The Wall Street Journal reports on moves by companies to create “privacy impact assessments,” in order to prevent privacy problems from arising. [Disclosure: I am a member of the International Association of Privacy Professionals, which is discussedin this story.]:
For years, companies have conducted environmental-impact assessments to determine the effect of prospective construction projects and operations. Now, many leading companies are conducting privacy-impact assessments before launching products and services.
The goal of these assessments: avoid running into regulatory fire in the complicated landscape of privacy law. Global companies have to manage privacy laws that differ by country—and by state in the U.S. And the stakes are getting higher, as regulators world-wide are increasingly cracking down on privacy violations.
As a result, a growing cadre of professionals is being hired to manage companies’ privacy risk. Founded in 2000 by just 15 people, the International Association of Privacy Professionals has grown to more than 9,000 members world-wide. […]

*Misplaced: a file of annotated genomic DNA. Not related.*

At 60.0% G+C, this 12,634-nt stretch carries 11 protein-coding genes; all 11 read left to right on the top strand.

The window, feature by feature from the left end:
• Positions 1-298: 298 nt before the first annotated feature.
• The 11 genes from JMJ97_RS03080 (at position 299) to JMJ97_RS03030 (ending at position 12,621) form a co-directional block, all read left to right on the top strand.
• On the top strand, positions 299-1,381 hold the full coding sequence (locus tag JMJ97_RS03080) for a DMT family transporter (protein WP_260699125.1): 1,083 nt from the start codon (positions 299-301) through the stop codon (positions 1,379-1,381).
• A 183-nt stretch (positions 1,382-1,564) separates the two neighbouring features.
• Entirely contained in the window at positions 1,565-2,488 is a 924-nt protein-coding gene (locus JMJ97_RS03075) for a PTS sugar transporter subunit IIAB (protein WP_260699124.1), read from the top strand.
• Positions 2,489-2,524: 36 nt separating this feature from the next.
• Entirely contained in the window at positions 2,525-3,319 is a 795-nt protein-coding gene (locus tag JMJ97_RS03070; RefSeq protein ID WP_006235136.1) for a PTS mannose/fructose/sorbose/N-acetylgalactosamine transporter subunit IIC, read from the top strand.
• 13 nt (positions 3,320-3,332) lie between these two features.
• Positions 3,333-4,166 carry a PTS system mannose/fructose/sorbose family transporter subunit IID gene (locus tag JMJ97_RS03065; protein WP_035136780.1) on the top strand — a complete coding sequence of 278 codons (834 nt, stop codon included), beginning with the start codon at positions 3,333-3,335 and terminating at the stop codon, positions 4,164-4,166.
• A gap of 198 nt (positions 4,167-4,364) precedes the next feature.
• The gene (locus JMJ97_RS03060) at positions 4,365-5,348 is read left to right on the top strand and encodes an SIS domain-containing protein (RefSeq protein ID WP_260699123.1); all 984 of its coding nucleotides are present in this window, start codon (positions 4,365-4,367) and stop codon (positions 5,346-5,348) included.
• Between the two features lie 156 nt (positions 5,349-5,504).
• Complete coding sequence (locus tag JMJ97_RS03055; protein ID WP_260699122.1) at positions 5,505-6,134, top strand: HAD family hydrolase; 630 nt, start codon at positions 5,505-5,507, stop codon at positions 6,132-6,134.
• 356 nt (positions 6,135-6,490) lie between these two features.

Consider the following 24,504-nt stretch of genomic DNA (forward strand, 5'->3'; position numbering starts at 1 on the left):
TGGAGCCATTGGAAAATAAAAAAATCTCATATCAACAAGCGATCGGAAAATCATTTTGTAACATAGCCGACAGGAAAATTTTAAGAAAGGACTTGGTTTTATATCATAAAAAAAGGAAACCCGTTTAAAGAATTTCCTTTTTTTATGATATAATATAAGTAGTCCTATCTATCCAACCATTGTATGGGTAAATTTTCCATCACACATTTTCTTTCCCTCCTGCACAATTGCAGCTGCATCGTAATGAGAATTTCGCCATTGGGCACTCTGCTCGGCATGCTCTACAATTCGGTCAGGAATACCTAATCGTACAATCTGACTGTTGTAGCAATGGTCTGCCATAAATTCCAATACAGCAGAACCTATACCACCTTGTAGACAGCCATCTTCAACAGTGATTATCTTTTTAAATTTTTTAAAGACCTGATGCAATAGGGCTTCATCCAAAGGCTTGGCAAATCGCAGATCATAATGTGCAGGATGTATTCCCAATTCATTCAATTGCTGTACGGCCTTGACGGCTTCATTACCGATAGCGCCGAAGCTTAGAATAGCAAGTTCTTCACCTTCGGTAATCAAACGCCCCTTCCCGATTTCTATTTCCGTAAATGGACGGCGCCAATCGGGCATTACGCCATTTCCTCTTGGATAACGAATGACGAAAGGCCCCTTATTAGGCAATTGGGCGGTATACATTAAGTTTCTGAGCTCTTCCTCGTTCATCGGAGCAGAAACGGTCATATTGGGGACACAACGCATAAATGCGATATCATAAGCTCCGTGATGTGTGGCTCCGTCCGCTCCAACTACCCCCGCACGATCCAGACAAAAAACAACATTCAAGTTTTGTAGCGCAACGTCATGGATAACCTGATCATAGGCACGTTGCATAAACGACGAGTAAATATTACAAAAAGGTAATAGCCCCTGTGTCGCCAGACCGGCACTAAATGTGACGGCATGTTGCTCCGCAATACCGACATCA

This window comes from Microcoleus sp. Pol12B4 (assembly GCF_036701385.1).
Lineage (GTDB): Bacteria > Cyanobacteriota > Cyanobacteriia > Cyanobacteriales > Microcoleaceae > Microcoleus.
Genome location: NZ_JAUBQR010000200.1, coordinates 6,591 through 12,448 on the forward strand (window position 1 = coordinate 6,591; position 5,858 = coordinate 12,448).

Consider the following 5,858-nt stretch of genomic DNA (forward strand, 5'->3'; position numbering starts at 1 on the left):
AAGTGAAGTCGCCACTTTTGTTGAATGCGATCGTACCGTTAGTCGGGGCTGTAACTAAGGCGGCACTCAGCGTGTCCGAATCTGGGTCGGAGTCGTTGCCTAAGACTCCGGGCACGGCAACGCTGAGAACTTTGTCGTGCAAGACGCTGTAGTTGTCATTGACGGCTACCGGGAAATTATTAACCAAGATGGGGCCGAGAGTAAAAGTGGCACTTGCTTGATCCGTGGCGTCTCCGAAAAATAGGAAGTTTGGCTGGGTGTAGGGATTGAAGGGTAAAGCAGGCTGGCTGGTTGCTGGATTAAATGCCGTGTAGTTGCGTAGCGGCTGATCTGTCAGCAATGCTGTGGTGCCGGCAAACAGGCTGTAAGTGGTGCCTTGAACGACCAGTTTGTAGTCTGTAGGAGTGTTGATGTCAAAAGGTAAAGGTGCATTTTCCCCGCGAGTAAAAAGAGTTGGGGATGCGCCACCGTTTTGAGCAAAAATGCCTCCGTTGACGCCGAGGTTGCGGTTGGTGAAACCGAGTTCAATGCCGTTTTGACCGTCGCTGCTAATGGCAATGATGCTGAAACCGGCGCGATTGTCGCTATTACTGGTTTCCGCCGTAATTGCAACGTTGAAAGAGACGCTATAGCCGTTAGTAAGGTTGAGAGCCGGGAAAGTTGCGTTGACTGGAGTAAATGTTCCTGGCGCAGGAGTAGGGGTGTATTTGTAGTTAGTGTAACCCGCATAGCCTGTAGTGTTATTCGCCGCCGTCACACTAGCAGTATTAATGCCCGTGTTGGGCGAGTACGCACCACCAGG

As the field has grown, those professionals have shifted away from just troubleshooting toward prevention.
“Early on it was all about compliance,” says J. Trevor Hughes, chief executive of the association. “Today, there is as much business-management focus as there is law and compliance.” […]
A watershed for the industry was Google Inc.’s settlement with the Federal Trade Commission in March. The FTC had charged Google with deceptive practices related to its rollout of the social-networking service called Buzz. The commission alleged, among other things, that users who agreed to join Buzz weren’t adequately informed that the identity of the people they emailed most frequently would be visible to others by default.
To settle the case, Google agreed to a number of measures, including putting in place a “comprehensive privacy program” that conducts privacy-risk assessments of Google’s products and services and is audited by a third party every other year.